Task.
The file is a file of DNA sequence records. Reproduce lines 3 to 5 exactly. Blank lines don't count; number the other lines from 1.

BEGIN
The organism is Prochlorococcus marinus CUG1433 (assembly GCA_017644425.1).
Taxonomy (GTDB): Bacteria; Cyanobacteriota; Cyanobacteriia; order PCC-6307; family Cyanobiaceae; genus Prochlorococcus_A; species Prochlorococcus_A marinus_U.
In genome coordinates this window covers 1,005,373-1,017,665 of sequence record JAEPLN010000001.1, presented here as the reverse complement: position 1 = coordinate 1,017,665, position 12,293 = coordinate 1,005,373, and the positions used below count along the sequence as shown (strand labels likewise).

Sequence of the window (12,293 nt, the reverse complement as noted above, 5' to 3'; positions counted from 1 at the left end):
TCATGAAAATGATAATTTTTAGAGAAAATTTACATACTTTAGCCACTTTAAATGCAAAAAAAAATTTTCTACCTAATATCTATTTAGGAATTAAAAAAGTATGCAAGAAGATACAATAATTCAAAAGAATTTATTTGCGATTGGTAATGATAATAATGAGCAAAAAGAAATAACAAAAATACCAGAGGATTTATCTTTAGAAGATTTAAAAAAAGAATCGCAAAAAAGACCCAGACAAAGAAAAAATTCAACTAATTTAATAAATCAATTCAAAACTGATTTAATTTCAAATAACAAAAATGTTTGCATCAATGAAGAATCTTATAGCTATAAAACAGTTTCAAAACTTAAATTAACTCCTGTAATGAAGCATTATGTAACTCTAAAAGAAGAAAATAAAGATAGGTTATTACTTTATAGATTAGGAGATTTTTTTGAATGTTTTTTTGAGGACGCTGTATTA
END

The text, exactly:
In genome coordinates this window covers 1,005,373-1,017,665 of sequence record JAEPLN010000001.1, presented here as the reverse complement: position 1 = coordinate 1,017,665, position 12,293 = coordinate 1,005,373, and the positions used below count along the sequence as shown (strand labels likewise).

Sequence of the window (12,293 nt, the reverse complement as noted above, 5' to 3'; positions counted from 1 at the left end):
TCATGAAAATGATAATTTTTAGAGAAAATTTACATACTTTAGCCACTTTAAATGCAAAAAAAAATTTTCTACCTAATATCTATTTAGGAATTAAAAAAGTATGCAAGAAGATACAATAATTCAAAAGAATTTATTTGCGATTGGTAATGATAATAATGAGCAAAAAGAAATAACAAAAATACCAGAGGATTTATCTTTAGAAGATTTAAAAAAAGAATCGCAAAAAAGACCCAGACAAAGAAAAAATTCAACTAATTTAATAAATCAATTCAAAACTGATTTAATTTCAAATAACAAAAATGTTTGCATCAATGAAGAATCTTATAGCTATAAAACAGTTTCAAAACTTAAATTAACTCCTGTAATGAAGCATTATGTAACTCTAAAAGAAGAAAATAAAGATAGGTTATTACTTTATAGATTAGGAGATTTTTTTGAATGTTTTTTTGAGGACGCTGTATTA